sweet potatoes, and on that same night he made a large one that would naturally require the labor of eighty men to clear. When morning [page 23] came, the huge patch was noticed, an immense one indeed. The people said skeptically of this great undertaking, “Where will he find enough sweet-potato slips to cover the patch?” Next day Kiha-a-Pi‘ilani went to Hamakuapoko and Hali‘imaile to ask for potato slips. The natives gave him whole patches of them wherever he went. “Take a big load of the slips and the potatoes too if you want them” [they said]. He went to clean a number of morning-glory vines and returned. The owners who gave him the contents of their patches had gone home. He pulled up the vines and whatever potatoes adhered to them, and allowed them to wilt in the sun. After they had wilted he laid out the morning-glory vines to bind them, laid the sweet-potato vines on them, and tied them. He went on doing this until he had enough loads for ten men to carry. Then he made a carrier (‘awe‘awe) of morning-glory vines, placed the bundles of slips in it, and lifted it with great strength onto his back. The sunshine beat down on his back, the ‘uki‘ukiu breeze blew in front of him, the ‘Ulalena rain added its share, and intense heat reflected from the ‘ulei vines. One old man remarked to another, “There must be a chief near by for this is the first time that a rainbow is spread before the trees.” As they were speaking a man came from below with a huge load on his back, and they called to him to come into the house. He shifted his load, saw the old men, Kau-lani and his companion, let down his burden, and entered. Each of them gave him a bundle of popolo greens and sweet potato which he ate until he was satisfied. They asked, “Where are you going?” He answered, “I am returning to the boundary of Kula and Makawao.” “Are you a native of the place?” they inquired. “Yes,” he replied. They said, “There is not a native from Kula to Hamakua with whom we are not acquainted. You are a stranger.” “Yes, I am a stranger.” They said, “The god has revealed your identity. You are a chief, Kiha-a-Pi‘i-lani.” He answered, “I am he. Conceal your knowledge of me and tell no one.” They said, “The secrets of the god we cannot tell to others, because you have been mistreated. The man that can help you lives below Hamakuapoko, at Pa‘ia. His name is ‘A-puni.” When they had finished talking, Kiha-a-Pi‘i-lani returned to his dwelling place with his huge bundle of sweetpotato slips. One bundle of slips was sufficient to cover every mound of the whole field. No sooner were they planted than a shower fell, and the chief who made efforts at farming was pleased. His effort was vain when he was refused help by ‘A-puni. ‘A-puni directed him to Kukuiho‘oleilei in Papa‘a‘ea who in turn directed him to Ka-luko in the upland of Ke‘anae. He was again directed to Lanahu in Wakiu, and he was directed by Weua-Lanahu to go down to Kawaipapa [page 24] to consult Ka-hu‘akole at Waipuna‘alae. Kiha-a-Pi‘i-lani became a ward of Ka-hu‘akole, a person of prominence. It was said that he was an able person in directing the affairs of the land, and [it was] believed that Kiha-a-Pi‘i-lani would be avenged on his brother, Lono-a-Pi‘i-lani… [Kamakau 1961:25] Kamakau’s narratives record events that led up to Kiha-a-Pi‘ilani becoming the King of Maui, through the help of his brother-in-law, ‘Umi-a-Lïloa, King of Hawai‘i. At one point a great fleet of war canoes from Hawai‘i were landed on the shores of Wailua-iki and Wailua-nui. The warriors then traveled over land and entered into battle at ‘Ula‘ino and continued on to Häna. The warriors of Kiha-a-Pi‘ilani and ‘Umi-a-Lïloa were victorious, and Kiha-a-Pi‘ilani was established as king of Maui (Kamakau 1961:29- 32). In addition to the above cited narratives, noted native historian, Moses Manu (whose family had been among the native residents of the ‘Öhi‘a vicinity, Ko‘olau District), and contributor to the abbreviated account published by Abraham Fornander (1918 & 1996), added important references to places and lands of the Hämäkua-Ko‘olau region. In his account, titled “Ka Moolelo o Kihapiilani” (published in the native language newspaper Ku Okoa; January 12th to August 23d 1884), Manu described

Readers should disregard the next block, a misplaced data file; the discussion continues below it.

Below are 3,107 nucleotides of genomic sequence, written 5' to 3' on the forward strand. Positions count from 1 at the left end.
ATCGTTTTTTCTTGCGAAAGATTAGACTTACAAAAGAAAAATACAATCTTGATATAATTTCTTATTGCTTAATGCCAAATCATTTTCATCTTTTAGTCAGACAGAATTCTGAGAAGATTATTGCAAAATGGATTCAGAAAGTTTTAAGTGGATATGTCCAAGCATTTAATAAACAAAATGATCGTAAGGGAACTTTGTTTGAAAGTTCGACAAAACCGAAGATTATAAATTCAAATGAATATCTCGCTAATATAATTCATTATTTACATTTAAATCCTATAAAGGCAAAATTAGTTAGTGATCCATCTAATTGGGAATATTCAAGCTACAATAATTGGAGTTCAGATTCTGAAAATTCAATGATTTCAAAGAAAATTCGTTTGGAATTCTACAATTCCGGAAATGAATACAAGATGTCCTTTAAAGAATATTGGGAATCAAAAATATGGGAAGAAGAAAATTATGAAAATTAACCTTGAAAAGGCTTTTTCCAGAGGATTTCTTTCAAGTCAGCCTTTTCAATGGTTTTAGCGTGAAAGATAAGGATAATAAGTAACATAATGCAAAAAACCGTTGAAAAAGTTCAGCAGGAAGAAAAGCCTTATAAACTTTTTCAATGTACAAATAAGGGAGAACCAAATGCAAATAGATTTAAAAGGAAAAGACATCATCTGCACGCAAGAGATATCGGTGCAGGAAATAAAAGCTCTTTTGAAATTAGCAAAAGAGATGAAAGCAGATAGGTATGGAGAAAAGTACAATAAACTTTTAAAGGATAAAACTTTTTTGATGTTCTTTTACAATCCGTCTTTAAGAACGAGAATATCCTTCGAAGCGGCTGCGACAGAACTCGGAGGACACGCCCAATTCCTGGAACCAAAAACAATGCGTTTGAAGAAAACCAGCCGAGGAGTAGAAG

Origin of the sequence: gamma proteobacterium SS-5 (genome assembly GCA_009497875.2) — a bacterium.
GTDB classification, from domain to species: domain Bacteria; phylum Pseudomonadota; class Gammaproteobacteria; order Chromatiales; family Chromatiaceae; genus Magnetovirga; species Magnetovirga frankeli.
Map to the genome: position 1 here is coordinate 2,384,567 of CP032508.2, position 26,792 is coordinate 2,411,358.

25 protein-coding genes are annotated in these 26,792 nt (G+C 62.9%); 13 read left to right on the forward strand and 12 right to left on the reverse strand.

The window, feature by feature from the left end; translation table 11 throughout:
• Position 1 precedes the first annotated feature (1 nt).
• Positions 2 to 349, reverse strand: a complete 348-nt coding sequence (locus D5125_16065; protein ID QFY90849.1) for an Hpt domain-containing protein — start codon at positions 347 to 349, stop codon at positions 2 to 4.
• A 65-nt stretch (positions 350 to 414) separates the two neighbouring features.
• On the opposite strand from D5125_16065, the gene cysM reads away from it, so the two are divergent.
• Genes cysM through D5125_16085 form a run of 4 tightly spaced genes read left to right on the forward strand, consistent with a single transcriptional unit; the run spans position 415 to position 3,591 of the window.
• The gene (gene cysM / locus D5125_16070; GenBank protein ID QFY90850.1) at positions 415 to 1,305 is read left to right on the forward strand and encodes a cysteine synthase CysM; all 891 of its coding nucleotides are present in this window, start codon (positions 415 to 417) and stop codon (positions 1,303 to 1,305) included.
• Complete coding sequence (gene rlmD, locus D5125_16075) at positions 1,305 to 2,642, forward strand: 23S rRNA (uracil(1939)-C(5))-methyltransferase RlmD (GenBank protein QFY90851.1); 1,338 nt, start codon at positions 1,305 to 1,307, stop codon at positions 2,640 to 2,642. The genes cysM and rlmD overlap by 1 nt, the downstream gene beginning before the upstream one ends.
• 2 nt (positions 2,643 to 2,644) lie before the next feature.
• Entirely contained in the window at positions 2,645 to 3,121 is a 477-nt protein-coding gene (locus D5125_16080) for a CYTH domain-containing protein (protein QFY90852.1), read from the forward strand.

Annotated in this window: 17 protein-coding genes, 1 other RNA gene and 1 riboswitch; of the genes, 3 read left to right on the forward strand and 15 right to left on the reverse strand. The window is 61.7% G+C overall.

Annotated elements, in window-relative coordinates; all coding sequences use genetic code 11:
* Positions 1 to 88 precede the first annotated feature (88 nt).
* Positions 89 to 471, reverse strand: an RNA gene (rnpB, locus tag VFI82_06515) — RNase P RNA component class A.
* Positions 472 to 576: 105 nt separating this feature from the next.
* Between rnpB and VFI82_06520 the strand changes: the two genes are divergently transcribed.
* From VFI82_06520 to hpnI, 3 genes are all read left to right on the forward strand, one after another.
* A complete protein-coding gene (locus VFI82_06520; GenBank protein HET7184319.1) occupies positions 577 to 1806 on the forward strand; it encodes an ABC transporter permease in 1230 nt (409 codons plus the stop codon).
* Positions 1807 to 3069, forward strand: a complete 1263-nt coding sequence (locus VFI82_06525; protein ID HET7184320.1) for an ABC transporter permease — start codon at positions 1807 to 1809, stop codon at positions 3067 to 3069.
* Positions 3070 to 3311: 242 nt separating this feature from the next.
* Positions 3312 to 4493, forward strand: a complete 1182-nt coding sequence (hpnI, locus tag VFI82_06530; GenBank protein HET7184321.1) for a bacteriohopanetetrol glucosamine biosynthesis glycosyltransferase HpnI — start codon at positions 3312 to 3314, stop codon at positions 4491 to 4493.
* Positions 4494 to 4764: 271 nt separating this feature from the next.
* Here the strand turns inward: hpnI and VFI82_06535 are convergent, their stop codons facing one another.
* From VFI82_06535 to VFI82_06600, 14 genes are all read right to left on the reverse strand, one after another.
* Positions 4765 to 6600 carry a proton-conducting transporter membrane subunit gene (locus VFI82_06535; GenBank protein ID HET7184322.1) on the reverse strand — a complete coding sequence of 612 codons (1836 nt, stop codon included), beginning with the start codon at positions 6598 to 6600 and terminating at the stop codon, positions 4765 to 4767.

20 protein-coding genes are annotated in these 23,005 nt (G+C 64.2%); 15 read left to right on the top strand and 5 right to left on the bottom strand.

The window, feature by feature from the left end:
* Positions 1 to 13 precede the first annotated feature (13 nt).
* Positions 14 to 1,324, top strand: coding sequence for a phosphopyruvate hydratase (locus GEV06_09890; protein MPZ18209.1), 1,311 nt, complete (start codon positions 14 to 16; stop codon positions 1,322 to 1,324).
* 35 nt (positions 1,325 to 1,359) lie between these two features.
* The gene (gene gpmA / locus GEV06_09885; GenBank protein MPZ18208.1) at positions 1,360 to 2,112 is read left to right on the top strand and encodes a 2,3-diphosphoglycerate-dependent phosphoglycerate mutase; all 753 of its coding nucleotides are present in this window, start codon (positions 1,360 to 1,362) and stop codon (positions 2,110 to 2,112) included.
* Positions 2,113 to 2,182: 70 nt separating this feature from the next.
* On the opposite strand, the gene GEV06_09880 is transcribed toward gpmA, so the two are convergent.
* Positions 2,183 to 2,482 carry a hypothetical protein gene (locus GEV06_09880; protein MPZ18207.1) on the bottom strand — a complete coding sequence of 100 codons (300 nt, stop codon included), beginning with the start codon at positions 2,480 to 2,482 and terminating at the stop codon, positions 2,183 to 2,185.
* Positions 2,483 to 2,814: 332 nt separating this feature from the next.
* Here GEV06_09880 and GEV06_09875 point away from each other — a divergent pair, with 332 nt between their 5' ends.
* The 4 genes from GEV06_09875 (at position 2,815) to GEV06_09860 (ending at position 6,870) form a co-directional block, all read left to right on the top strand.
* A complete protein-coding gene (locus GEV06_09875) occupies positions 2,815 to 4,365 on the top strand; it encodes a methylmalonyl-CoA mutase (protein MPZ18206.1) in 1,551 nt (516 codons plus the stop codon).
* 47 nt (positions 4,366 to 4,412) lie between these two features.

disposition of lands in the region and told readers about the good work undertaken by Kihapi‘ilani, including construction of the paved (kïpapa) trail from “Oopuloa” (a type-setting transposition of ‘O‘opuola) at Ko‘olau, to Kawaipapa, Häna (this trail was completed around the island of Maui). The following narratives (translated by Maly), are a synopsis of Manu’s narratives: …Upon securing his rule over Maui, Kihapi‘ilani determined that he was going to build a heiau, a house for the gods. His chiefs, priests and people all concurred, and the stones were gathered from Kaiakahauli, on the northeast of Honokalani and the point of Nanu‘alele, and taken to Honua‘ula, above the hill of Ka‘uiki, where the great heiau was built… ‘Öhi‘a logs for the images of the heiau was gathered from the forest of Kealakona in the uplands of Honomä‘ele. At the time that the logs were gathered and borne to Honua‘ula, the alanui (trails) were treacherous, and the hala groves were thick. The logs were often caught in the rocks and forest growth, and impossible to move. The priest called Kihapi‘ilani, and asked him to go to the head of a log, and in doing so, his mana, enabled the logs to be moved through the tangle of the woods. The place where the path was made while gathering the ‘öhi‘a logs may still be seen along the alanui kahiko (ancient trail)… When the work on the heiau was completed, and the dedication made, Kihapi‘ilani remembered the kindness of Köleamoku (his second wife, who he had married while living at Häna). To her, he gave the lands of Hämoa, Haneo‘o, and Wailua at Häna; Waiohue and Waianu at Ko‘olau; and Päpa‘a‘ea and Honopou at Hämäkua Loa… Kihapi‘ilani then called upon the chiefs and commoners alike, having them gather the ‘alä makahinu (dense basalt stones) to build an alanui (trail). The trail began at the stream of Kawaipapa and Pihehe, and entered the hala forest of Kahalaowaka. From that place, it went to the forest of ‘Akiala‘a at Honomä‘ele. It was laid out and paved with ‘alä stones. Also at Kïpahulu paving was begun, and laid out from ‘Alae-iki to Kuikui‘ula. In some of these lands, the kïpapa has been destroyed in the road work of T.K. Clarke, with the stones cast aside or buried at this time. The trail was also set out at Kaupö, from the stream (gulch) of Manawainui to Kumunui. That was the extent of the work of the king and the people. He then began the paving in the forest of ‘O‘opuloa [i.e., ‘O‘opuola], at Ko‘olau, extending from Kawahinepe‘e to Kaloa, then on to Päpa‘a‘ea, and on to Ka‘ohekanu at Hämäkua Loa. This was a place made famous in olden times because of the pöwä (robbers). There was much treachery upon this road, and it was difficult traveling for the visitors. But, when Kihapi‘ilani caused the paving (kïpapa‘ia), it became a good alanui (trail) to travel by. In recent years, some of the stones have been displaced by the people who are making the roads (alanui) of these times. There is once again, much trouble for those who travel the roads. It has been damaged by the animals (holoholona), and has many potholes. There is much trouble for the visitors and the mail carriers who travel between Häna and Ha‘ikü. Now when the King (Kihapi‘ilani) completed his work in this area, he moved and lived at Kahului, where he began the collection of stones for the kuapä (fishpond walls) of Mauoni and Kanahä. He is the one who caused the water in those two ponds to be separated, and given two names. The kuapä is still there to this day, but a large portion of it has been lost, covered under the sands flying in the winds. When this work was completed, Kihapi‘ilani then departed for Waiehu and ‘Ä‘äpueo… [Manu in Nupepa Ku Okoa, August 23, 1884:4; Maly, translator] Fornander (1996) also reported that Kihapi‘ilani: …kept peace and order in the country, encouraged agriculture, and improved and caused to be paved the difficult and often dangerous roads over the Palis of Kaupo, Hana, and Koolau—a stupendous work for those times, the remains of which may still be seen in many places, and are pointed out as the “Kipapa of Kihapiilani.” His reign was eminently peaceful and prosperous, and his name has been reverently and affectionately handed down to posterity… [Fornander 1996:206] .